Hearing Loss

Army tests hearing drug at the rifle range

Sept. 18, 2012: Female soldiers train on a firing range while wearing new body armor.

Sept. 18, 2012: Female soldiers train on a firing range while wearing new body armor.  (AP)

Staff Sgt. Tyler Durden and his fellow soldiers have been at the shooting range since 3 a.m. Every few seconds, a piercing shot from an M16 rifle rings out. With sunrise still an hour away, shell casings litter the ground.

The M16 is one of the U.S. Army’s quieter weapons, but that isn’t saying much. For the shooter, shots from the rifle, even if muffled by Army-issue earplugs, register above the noise level hearing experts consider safe. Over 11 days at the range as the soldiers train to become drill sergeants, each will fire an M16 at least 500 times. The Army is worried about hearing loss.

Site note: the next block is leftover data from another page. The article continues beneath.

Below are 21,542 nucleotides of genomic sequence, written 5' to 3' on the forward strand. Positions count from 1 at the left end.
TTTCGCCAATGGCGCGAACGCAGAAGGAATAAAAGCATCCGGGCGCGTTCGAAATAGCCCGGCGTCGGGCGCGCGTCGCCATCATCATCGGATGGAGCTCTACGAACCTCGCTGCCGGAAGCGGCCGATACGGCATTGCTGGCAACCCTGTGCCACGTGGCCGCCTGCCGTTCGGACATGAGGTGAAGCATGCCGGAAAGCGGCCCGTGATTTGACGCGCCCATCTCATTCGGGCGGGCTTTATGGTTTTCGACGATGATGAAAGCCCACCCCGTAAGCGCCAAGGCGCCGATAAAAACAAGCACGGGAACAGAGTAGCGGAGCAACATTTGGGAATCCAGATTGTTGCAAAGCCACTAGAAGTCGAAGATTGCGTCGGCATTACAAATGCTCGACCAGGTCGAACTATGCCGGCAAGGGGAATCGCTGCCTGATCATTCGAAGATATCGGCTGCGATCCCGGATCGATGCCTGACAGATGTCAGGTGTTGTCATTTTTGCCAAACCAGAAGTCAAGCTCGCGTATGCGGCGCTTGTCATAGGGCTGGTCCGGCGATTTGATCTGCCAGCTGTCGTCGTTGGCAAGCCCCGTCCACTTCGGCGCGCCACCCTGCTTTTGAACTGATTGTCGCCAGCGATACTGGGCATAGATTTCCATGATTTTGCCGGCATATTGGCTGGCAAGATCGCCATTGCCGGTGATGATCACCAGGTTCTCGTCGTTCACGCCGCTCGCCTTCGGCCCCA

That is why, when the troops line up for breakfast under a tent, Sgt. Durden steps away to see two civilian nurses waiting at the side, who hand him a small bottle. He downs the liquid in one gulp before hurrying back to the breakfast line.

Sgt. Durden is a participant in a clinical trial, one tackling an issue that is both costly and garnering greater awareness in the military: hearing damage. Such damage traces not just to explosive sounds such as an M16 shot—a momentary 155 decibels, far louder than a jackhammer—but also to constant exposure to lesser noise such as that of engines. The trial is testing an experimental drug that might prevent noise-induced hearing loss, in a collaboration between an academic scientist and the military.

If ultimately endorsed by federal regulators, the drug would be the first approved to prevent hearing loss. It could have benefits far beyond the military. Factory workers, miners, loggers, musicians, pilots and others who work in noisy industries face high rates of hearing damage. Globally, a billion teenagers are putting themselves at risk through the din of clubs, concerts and even some sports events, the World Health Organization estimates.

The compound being tested, a liquid form of a micronutrient called d-methionine that is found in cheese and other foods, was developed into a drug by Kathleen C.M. Campbell, an audiologist and professor at Southern Illinois University School of Medicine.

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